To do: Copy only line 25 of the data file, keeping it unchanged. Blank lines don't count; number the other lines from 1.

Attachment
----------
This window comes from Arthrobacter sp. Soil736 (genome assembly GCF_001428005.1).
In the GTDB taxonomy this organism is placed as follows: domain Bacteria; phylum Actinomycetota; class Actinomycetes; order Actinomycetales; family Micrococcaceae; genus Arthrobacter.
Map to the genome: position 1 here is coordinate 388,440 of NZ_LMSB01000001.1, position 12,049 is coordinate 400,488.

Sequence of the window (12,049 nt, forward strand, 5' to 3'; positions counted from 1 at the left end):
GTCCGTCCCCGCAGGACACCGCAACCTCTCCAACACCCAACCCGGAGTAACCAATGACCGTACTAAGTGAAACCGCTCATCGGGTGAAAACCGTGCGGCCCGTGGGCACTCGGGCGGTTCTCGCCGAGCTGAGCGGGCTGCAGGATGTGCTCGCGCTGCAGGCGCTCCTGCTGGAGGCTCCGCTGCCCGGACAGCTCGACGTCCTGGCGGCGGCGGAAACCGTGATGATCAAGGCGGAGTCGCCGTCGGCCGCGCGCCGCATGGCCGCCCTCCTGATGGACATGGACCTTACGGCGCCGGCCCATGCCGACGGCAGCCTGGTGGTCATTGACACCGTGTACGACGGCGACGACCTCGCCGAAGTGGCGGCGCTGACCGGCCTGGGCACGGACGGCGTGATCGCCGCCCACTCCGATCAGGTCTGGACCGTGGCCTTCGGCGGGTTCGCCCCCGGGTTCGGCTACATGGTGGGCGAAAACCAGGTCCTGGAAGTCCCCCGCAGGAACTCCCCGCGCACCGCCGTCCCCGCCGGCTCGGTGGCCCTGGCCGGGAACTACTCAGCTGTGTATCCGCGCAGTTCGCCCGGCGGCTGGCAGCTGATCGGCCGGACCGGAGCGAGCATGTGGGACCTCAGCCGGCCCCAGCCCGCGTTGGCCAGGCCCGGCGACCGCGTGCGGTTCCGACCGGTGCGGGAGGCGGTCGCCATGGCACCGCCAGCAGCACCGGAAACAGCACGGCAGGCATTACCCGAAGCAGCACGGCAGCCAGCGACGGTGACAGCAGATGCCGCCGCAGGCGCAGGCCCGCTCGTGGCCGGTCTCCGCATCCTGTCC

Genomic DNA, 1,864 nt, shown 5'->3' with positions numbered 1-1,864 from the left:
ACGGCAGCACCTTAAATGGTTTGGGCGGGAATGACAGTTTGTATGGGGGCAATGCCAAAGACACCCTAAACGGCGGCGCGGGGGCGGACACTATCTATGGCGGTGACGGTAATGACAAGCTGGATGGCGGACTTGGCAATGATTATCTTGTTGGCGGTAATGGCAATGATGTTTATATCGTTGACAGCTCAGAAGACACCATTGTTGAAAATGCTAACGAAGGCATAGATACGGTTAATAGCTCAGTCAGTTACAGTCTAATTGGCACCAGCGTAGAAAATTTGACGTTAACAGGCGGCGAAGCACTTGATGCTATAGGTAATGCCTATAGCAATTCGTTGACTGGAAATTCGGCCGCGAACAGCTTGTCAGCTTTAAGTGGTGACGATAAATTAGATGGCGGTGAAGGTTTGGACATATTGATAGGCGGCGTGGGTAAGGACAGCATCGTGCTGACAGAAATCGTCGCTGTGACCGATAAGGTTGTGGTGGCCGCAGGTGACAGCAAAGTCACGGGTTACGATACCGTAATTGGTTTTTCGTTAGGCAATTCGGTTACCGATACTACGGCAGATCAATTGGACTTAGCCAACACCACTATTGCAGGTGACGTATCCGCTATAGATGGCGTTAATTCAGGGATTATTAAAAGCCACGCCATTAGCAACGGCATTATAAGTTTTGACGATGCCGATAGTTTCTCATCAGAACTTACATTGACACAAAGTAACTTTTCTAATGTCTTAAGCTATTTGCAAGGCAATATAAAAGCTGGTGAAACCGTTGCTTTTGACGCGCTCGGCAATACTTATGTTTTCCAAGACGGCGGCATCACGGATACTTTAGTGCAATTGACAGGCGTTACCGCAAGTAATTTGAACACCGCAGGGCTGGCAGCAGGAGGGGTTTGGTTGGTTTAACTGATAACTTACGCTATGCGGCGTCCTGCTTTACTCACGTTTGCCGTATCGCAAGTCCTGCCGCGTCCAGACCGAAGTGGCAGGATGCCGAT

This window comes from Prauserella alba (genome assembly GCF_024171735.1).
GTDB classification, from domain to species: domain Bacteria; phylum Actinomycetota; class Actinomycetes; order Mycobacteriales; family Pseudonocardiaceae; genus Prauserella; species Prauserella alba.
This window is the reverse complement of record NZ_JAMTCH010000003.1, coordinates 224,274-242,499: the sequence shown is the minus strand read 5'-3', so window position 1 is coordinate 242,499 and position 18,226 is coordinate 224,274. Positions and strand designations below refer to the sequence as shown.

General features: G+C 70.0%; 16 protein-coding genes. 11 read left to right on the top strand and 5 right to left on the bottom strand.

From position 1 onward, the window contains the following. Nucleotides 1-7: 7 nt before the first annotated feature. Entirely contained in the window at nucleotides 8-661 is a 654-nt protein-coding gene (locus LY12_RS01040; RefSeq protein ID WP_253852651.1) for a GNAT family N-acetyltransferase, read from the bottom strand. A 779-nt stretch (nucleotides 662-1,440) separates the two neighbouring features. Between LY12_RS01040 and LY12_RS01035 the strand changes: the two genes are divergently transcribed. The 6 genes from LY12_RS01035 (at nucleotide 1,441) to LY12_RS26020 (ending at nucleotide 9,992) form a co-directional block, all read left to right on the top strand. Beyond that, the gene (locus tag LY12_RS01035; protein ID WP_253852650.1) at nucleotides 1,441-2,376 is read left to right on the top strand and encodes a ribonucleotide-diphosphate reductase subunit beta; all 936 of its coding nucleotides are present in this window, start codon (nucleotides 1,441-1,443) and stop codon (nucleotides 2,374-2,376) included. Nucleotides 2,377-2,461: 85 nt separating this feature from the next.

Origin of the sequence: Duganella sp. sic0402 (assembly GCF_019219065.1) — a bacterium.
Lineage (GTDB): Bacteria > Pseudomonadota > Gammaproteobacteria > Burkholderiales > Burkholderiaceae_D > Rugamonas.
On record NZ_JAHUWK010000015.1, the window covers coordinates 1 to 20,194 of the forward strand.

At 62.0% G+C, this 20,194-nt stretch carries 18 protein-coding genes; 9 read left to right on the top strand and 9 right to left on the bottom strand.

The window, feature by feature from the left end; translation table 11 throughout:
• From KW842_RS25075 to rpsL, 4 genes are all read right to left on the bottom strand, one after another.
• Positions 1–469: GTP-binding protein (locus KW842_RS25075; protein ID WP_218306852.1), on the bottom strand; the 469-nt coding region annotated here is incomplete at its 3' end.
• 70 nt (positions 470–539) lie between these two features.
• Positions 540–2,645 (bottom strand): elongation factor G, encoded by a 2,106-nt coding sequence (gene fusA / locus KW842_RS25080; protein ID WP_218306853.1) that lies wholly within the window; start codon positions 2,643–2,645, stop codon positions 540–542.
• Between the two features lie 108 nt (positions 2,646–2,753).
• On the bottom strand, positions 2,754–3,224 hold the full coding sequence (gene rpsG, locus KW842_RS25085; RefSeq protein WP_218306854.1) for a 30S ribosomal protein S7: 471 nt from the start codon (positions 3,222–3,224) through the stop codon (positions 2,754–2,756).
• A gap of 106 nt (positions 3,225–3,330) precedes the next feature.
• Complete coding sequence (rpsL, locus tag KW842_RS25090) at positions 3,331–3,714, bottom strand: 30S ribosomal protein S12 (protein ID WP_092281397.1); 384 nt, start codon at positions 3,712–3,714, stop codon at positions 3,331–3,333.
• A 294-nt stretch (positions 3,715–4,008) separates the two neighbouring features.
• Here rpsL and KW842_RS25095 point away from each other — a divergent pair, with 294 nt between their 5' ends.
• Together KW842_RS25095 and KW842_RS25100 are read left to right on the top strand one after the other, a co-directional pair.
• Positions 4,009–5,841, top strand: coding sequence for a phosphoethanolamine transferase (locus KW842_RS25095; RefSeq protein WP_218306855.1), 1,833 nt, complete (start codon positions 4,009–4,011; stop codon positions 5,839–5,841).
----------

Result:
• Complete coding sequence (rpsL, locus tag KW842_RS25090) at positions 3,331–3,714, bottom strand: 30S ribosomal protein S12 (protein ID WP_092281397.1); 384 nt, start codon at positions 3,712–3,714, stop codon at positions 3,331–3,333.